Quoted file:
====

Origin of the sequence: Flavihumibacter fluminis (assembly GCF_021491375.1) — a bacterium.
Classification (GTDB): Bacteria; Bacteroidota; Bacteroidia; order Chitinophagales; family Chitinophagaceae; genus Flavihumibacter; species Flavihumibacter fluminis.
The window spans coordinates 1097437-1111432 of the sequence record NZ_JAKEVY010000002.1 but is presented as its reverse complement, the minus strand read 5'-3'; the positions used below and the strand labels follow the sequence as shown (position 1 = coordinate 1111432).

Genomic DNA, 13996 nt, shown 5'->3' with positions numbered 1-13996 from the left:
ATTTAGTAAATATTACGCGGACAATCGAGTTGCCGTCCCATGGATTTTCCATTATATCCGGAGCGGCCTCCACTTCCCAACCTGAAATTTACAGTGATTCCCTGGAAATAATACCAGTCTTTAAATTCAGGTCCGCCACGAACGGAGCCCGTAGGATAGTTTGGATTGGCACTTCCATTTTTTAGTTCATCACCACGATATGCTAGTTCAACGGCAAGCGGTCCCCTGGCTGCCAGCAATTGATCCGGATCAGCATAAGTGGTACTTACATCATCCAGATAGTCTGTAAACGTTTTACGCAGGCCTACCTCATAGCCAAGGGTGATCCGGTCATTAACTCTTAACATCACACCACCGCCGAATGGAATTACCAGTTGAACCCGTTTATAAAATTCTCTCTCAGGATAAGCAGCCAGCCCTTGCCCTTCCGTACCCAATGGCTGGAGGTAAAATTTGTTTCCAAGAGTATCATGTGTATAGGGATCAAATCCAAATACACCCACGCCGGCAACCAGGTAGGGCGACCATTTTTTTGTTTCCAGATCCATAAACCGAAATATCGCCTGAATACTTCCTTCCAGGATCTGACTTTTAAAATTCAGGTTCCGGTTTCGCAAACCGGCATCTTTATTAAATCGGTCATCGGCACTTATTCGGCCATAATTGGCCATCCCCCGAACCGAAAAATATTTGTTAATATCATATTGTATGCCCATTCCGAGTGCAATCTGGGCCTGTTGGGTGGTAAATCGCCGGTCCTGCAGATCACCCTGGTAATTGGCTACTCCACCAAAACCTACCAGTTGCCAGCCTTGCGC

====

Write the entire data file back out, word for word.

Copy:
Origin of the sequence: Flavihumibacter fluminis (assembly GCF_021491375.1) — a bacterium.
Classification (GTDB): Bacteria; Bacteroidota; Bacteroidia; order Chitinophagales; family Chitinophagaceae; genus Flavihumibacter; species Flavihumibacter fluminis.
The window spans coordinates 1097437-1111432 of the sequence record NZ_JAKEVY010000002.1 but is presented as its reverse complement, the minus strand read 5'-3'; the positions used below and the strand labels follow the sequence as shown (position 1 = coordinate 1111432).

Genomic DNA, 13996 nt, shown 5'->3' with positions numbered 1-13996 from the left:
ATTTAGTAAATATTACGCGGACAATCGAGTTGCCGTCCCATGGATTTTCCATTATATCCGGAGCGGCCTCCACTTCCCAACCTGAAATTTACAGTGATTCCCTGGAAATAATACCAGTCTTTAAATTCAGGTCCGCCACGAACGGAGCCCGTAGGATAGTTTGGATTGGCACTTCCATTTTTTAGTTCATCACCACGATATGCTAGTTCAACGGCAAGCGGTCCCCTGGCTGCCAGCAATTGATCCGGATCAGCATAAGTGGTACTTACATCATCCAGATAGTCTGTAAACGTTTTACGCAGGCCTACCTCATAGCCAAGGGTGATCCGGTCATTAACTCTTAACATCACACCACCGCCGAATGGAATTACCAGTTGAACCCGTTTATAAAATTCTCTCTCAGGATAAGCAGCCAGCCCTTGCCCTTCCGTACCCAATGGCTGGAGGTAAAATTTGTTTCCAAGAGTATCATGTGTATAGGGATCAAATCCAAATACACCCACGCCGGCAACCAGGTAGGGCGACCATTTTTTTGTTTCCAGATCCATAAACCGAAATATCGCCTGAATACTTCCTTCCAGGATCTGACTTTTAAAATTCAGGTTCCGGTTTCGCAAACCGGCATCTTTATTAAATCGGTCATCGGCACTTATTCGGCCATAATTGGCCATCCCCCGAACCGAAAAATATTTGTTAATATCATATTGTATGCCCATTCCGAGTGCAATCTGGGCCTGTTGGGTGGTAAATCGCCGGTCCTGCAGATCACCCTGGTAATTGGCTACTCCACCAAAACCTACCAGTTGCCAGCCTTGCGC